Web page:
We are fortunate to live in a world where many ills and diseases from the past no longer pose a threat to the health of society throughout the world. Unfortunately, the Ebola virus still haunts parts of the globe, namely in Guinea and Liberia, where nearly 200 people have been infected or killed by this disease within the past two months. West Africa is facing an onslaught of this contagion, where the Ebola virus is spreading rapidly.
Ebola (pronounced eh-boh-la) is a type of hemorrhagic fever, distinctive by the fact that it is a group of viruses that affect numerous organs and systems within the body. This disease is usually accompanied by internal and even external bleeding, and currently there is no vaccination for it.
The World Health Organization (WHO) has reported that there are five different strains of the virus, respective to the regions that they originated in. Currently, only three of the five strains have been identified as pervasive within the west Africa outbreak. While there is no cure at present for Ebola, Doctors Without Borders (DWB) has been administering medication to victims and keeping those affected in quarantines in an effort to further limit the virus’ rapid spread from west Africa.
DWB is a non-profit that delivers emergency medical assistance to communities around the globe, and has been working briskly to keep pace with the unexpected outbreak. Thankfully, Ebola is not an airborne disease, so only those who have been in direct contact with the infected run the risk of catching it.
The reason for such heightened apprehension regarding the virus is that it ends up killing about 90 percent of those it infects. Ebola’s early stage symptoms can include headaches, muscle pain, sore throat, a rapid onset of fever, rashes, chest pains, and difficulty breathing. These symptoms frequently give way to vomiting and diarrhea.
Humans contract the virus through contact with animals that carry the disease. This then spreads to other humans via the transmission of bodily fluids. In most cases, individuals were looking after a family member who was sick, and end up catching Ebola themselves.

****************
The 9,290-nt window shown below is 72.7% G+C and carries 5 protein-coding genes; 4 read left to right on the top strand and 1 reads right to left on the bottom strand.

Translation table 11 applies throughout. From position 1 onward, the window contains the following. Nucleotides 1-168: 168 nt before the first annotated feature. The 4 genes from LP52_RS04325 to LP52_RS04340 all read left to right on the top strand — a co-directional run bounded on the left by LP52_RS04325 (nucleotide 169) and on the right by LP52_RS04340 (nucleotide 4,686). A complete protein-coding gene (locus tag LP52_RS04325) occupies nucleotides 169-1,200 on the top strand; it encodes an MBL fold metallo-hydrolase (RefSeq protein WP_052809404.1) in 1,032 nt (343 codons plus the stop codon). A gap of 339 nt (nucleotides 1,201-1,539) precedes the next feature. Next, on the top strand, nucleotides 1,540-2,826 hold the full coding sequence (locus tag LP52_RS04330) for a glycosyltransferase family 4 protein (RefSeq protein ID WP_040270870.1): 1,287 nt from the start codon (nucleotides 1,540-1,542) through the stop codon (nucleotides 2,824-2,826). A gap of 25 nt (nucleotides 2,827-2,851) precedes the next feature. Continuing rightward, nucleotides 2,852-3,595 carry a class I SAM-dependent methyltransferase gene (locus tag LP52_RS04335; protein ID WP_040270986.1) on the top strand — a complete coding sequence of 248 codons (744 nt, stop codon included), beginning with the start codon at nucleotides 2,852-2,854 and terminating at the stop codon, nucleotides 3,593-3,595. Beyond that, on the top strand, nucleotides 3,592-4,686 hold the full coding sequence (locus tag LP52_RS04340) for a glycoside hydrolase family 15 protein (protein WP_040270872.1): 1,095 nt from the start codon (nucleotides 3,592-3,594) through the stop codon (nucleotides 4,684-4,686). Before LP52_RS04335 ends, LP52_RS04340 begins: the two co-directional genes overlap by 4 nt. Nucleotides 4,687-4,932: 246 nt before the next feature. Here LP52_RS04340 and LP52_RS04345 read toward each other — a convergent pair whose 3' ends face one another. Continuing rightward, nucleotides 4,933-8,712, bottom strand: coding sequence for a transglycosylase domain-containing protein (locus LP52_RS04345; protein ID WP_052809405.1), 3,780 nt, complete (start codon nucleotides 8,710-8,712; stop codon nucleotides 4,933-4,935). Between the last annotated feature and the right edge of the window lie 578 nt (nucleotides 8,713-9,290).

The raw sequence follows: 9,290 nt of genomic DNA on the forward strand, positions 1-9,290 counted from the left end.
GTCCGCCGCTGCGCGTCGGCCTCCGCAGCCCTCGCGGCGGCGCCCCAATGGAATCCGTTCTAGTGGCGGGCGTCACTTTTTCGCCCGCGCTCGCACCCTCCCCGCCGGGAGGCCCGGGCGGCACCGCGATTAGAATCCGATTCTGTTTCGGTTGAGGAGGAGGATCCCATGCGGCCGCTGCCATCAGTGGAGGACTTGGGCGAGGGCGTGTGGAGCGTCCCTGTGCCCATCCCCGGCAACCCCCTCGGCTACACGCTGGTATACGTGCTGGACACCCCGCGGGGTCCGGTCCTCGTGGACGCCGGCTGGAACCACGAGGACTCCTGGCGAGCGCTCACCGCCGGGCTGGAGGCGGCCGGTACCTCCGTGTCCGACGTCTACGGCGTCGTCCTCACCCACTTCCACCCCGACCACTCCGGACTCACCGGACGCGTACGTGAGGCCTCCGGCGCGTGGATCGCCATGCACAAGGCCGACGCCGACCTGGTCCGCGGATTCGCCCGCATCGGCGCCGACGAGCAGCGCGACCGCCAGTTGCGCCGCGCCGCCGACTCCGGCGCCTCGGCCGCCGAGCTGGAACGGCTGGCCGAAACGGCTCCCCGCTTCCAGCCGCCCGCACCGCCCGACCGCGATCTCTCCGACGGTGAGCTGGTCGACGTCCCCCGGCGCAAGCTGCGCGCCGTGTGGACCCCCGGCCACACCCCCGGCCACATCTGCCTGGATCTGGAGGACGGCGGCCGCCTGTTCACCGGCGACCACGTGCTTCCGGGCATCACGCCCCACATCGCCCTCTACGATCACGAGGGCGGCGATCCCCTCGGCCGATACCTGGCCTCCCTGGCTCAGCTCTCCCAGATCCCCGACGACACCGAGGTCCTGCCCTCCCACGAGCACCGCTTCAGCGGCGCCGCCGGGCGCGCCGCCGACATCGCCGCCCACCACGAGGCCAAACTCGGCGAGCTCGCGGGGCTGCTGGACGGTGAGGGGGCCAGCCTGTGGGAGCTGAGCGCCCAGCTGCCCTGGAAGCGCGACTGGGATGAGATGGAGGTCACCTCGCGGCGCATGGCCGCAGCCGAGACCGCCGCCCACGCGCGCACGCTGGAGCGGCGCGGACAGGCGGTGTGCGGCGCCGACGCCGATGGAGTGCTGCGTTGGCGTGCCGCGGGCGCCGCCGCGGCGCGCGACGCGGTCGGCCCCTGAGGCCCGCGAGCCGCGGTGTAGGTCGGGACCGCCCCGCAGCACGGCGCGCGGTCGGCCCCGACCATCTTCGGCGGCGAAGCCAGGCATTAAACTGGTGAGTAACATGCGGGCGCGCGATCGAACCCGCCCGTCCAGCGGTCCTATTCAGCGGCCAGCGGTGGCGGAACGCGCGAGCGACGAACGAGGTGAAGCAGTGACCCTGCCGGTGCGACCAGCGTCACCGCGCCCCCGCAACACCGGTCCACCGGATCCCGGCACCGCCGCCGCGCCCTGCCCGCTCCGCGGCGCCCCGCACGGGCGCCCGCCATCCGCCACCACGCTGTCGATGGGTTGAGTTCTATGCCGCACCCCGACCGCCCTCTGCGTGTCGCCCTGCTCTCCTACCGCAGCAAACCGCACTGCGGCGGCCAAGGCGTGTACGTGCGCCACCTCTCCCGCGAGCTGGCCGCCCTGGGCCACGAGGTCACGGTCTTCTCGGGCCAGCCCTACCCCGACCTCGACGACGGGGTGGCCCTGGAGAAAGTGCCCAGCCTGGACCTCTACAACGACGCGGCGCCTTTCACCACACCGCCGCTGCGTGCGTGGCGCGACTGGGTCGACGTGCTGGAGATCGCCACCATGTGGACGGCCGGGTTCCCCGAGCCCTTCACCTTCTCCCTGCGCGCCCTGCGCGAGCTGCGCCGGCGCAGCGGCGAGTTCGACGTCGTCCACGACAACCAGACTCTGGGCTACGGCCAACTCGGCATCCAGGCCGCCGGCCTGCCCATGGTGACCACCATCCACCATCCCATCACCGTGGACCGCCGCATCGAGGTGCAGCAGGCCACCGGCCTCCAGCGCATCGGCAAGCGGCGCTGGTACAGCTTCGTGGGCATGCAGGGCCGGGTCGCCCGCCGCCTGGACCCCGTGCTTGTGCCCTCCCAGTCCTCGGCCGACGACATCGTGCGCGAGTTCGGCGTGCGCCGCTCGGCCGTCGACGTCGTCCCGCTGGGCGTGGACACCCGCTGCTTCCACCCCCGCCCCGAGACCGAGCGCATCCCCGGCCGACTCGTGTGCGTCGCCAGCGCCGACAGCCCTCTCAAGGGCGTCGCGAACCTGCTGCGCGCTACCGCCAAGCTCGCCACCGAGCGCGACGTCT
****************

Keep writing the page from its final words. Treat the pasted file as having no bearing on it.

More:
While the virus is deadly once contracted, DWB has mentioned that Ebola can actually be destroyed by natural forces or with household items. Sunlight, exposure to heat, common soaps and detergents are all capable of eliminating Ebola. Kamiliny Kalahne of DWB says that most outbreaks take place in areas that do not have access to resources such as running water, or equipment that can facilitate properly sterile interaction with patients.
The death of hundreds is no happy matter, but thankfully the outbreak has been contained within Guinea and Liberia, in spite of purported cases throughout other areas of Africa. The most recently recorded viral spread was in the Democratic Republic of Congo, and Uganda. This means that since Guinea and Liberia are new to the disease, many of the doctors and medical staff in the area are still struggling to handle the situation. Fortunately, there are more staff being issued to the area promptly.
Experts consider that the current outbreak of Ebola was due to animals that carried the virus from central Africa through forest regions to its current grounds in western Africa. Teams of researchers and professionals are gearing up to make a more concerted approach towards eliminating, or at least further concentrating, the virus such that there is a lesser fear of future outbreaks. Until then, west Africa is making a valiant effort to halt the rapid spread of the Ebola virus.
By Brad Johnson